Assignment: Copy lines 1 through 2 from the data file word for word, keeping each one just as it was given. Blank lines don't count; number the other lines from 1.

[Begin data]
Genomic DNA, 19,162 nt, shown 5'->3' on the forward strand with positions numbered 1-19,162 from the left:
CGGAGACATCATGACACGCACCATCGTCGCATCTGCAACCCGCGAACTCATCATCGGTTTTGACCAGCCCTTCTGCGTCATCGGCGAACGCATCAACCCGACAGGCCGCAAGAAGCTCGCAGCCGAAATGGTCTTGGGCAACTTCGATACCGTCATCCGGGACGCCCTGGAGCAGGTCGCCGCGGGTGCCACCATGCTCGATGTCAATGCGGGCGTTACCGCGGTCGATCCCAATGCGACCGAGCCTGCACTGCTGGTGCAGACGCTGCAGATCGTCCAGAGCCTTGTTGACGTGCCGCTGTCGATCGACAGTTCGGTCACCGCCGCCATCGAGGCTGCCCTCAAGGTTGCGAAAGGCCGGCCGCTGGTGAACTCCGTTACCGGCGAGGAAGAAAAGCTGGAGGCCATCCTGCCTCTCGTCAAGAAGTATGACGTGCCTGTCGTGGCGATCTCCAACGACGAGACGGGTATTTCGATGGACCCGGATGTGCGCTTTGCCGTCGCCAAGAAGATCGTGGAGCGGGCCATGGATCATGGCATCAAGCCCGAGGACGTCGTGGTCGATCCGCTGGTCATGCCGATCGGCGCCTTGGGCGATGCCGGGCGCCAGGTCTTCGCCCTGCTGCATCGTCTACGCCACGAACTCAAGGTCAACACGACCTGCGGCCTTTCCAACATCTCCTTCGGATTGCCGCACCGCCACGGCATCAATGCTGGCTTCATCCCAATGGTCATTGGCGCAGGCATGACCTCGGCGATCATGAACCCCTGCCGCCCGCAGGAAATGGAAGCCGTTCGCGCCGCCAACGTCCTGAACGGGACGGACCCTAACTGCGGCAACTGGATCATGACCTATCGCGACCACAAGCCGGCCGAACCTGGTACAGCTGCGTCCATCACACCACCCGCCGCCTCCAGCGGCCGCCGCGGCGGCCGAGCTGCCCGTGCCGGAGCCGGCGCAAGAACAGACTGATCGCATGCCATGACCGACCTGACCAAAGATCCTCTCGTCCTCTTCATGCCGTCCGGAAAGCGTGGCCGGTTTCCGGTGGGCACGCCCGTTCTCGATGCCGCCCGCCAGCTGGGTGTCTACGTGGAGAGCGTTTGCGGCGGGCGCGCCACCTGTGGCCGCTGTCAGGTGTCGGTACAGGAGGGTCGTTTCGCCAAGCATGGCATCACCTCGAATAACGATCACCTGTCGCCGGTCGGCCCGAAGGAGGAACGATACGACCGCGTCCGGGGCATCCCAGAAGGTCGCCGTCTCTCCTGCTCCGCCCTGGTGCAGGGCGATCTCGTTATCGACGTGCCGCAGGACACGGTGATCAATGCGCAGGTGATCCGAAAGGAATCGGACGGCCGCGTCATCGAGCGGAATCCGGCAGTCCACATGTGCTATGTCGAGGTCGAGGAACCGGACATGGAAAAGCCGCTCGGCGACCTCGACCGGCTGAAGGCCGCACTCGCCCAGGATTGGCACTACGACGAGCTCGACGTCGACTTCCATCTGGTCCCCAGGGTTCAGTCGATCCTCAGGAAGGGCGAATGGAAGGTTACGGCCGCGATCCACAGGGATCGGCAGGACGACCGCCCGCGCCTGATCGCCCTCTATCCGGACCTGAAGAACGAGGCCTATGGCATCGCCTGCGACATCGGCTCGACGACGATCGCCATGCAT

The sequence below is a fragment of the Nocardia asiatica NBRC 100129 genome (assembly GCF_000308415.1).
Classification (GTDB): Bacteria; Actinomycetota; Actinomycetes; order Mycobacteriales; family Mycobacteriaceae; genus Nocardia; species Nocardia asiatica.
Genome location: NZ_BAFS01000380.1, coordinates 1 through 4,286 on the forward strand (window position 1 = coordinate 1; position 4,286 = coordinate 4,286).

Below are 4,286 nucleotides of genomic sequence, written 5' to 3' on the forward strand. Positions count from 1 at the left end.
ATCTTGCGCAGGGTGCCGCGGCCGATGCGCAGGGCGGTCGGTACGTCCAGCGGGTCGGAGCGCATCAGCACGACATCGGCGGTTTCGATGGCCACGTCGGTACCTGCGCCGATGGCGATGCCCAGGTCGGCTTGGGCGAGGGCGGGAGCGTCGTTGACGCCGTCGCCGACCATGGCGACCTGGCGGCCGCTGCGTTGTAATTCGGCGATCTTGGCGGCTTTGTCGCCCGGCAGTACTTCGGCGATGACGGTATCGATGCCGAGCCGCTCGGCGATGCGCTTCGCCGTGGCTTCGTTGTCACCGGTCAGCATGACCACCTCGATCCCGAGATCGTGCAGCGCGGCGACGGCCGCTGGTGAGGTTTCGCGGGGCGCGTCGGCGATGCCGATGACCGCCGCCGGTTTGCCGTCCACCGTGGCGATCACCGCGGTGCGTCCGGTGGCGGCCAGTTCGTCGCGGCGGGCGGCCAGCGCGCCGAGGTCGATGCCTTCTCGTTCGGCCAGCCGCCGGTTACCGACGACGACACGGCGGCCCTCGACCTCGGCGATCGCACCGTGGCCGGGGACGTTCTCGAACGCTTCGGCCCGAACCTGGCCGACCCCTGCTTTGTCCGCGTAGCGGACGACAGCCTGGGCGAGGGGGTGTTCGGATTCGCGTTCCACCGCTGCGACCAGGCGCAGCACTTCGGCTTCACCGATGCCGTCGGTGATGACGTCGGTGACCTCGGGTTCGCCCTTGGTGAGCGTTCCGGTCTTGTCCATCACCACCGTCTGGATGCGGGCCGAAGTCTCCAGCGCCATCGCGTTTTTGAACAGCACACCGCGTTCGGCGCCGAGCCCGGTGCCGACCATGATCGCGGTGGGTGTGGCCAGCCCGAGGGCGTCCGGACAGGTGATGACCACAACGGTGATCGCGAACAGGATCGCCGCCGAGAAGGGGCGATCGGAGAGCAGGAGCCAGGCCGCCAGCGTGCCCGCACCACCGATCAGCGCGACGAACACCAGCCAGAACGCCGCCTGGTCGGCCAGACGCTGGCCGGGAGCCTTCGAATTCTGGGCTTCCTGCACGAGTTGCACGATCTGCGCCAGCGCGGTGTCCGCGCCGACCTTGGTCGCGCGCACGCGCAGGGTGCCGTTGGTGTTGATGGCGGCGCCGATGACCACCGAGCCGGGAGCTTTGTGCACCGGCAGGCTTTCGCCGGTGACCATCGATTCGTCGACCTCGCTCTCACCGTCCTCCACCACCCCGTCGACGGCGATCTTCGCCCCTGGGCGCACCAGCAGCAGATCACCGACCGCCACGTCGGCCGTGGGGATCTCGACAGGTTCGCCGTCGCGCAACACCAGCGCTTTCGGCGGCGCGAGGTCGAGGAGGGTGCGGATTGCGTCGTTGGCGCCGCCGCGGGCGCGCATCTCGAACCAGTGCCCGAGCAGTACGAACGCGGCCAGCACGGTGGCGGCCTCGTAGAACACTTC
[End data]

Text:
Genomic DNA, 19,162 nt, shown 5'->3' on the forward strand with positions numbered 1-19,162 from the left:
CGGAGACATCATGACACGCACCATCGTCGCATCTGCAACCCGCGAACTCATCATCGGTTTTGACCAGCCCTTCTGCGTCATCGGCGAACGCATCAACCCGACAGGCCGCAAGAAGCTCGCAGCCGAAATGGTCTTGGGCAACTTCGATACCGTCATCCGGGACGCCCTGGAGCAGGTCGCCGCGGGTGCCACCATGCTCGATGTCAATGCGGGCGTTACCGCGGTCGATCCCAATGCGACCGAGCCTGCACTGCTGGTGCAGACGCTGCAGATCGTCCAGAGCCTTGTTGACGTGCCGCTGTCGATCGACAGTTCGGTCACCGCCGCCATCGAGGCTGCCCTCAAGGTTGCGAAAGGCCGGCCGCTGGTGAACTCCGTTACCGGCGAGGAAGAAAAGCTGGAGGCCATCCTGCCTCTCGTCAAGAAGTATGACGTGCCTGTCGTGGCGATCTCCAACGACGAGACGGGTATTTCGATGGACCCGGATGTGCGCTTTGCCGTCGCCAAGAAGATCGTGGAGCGGGCCATGGATCATGGCATCAAGCCCGAGGACGTCGTGGTCGATCCGCTGGTCATGCCGATCGGCGCCTTGGGCGATGCCGGGCGCCAGGTCTTCGCCCTGCTGCATCGTCTACGCCACGAACTCAAGGTCAACACGACCTGCGGCCTTTCCAACATCTCCTTCGGATTGCCGCACCGCCACGGCATCAATGCTGGCTTCATCCCAATGGTCATTGGCGCAGGCATGACCTCGGCGATCATGAACCCCTGCCGCCCGCAGGAAATGGAAGCCGTTCGCGCCGCCAACGTCCTGAACGGGACGGACCCTAACTGCGGCAACTGGATCATGACCTATCGCGACCACAAGCCGGCCGAACCTGGTACAGCTGCGTCCATCACACCACCCGCCGCCTCCAGCGGCCGCCGCGGCGGCCGAGCTGCCCGTGCCGGAGCCGGCGCAAGAACAGACTGATCGCATGCCATGACCGACCTGACCAAAGATCCTCTCGTCCTCTTCATGCCGTCCGGAAAGCGTGGCCGGTTTCCGGTGGGCACGCCCGTTCTCGATGCCGCCCGCCAGCTGGGTGTCTACGTGGAGAGCGTTTGCGGCGGGCGCGCCACCTGTGGCCGCTGTCAGGTGTCGGTACAGGAGGGTCGTTTCGCCAAGCATGGCATCACCTCGAATAACGATCACCTGTCGCCGGTCGGCCCGAAGGAGGAACGATACGACCGCGTCCGGGGCATCCCAGAAGGTCGCCGTCTCTCCTGCTCCGCCCTGGTGCAGGGCGATCTCGTTATCGACGTGCCGCAGGACACGGTGATCAATGCGCAGGTGATCCGAAAGGAATCGGACGGCCGCGTCATCGAGCGGAATCCGGCAGTCCACATGTGCTATGTCGAGGTCGAGGAACCGGACATGGAAAAGCCGCTCGGCGACCTCGACCGGCTGAAGGCCGCACTCGCCCAGGATTGGCACTACGACGAGCTCGACGTCGACTTCCATCTGGTCCCCAGGGTTCAGTCGATCCTCAGGAAGGGCGAATGGAAGGTTACGGCCGCGATCCACAGGGATCGGCAGGACGACCGCCCGCGCCTGATCGCCCTCTATCCGGACCTGAAGAACGAGGCCTATGGCATCGCCTGCGACATCGGCTCGACGACGATCGCCATGCAT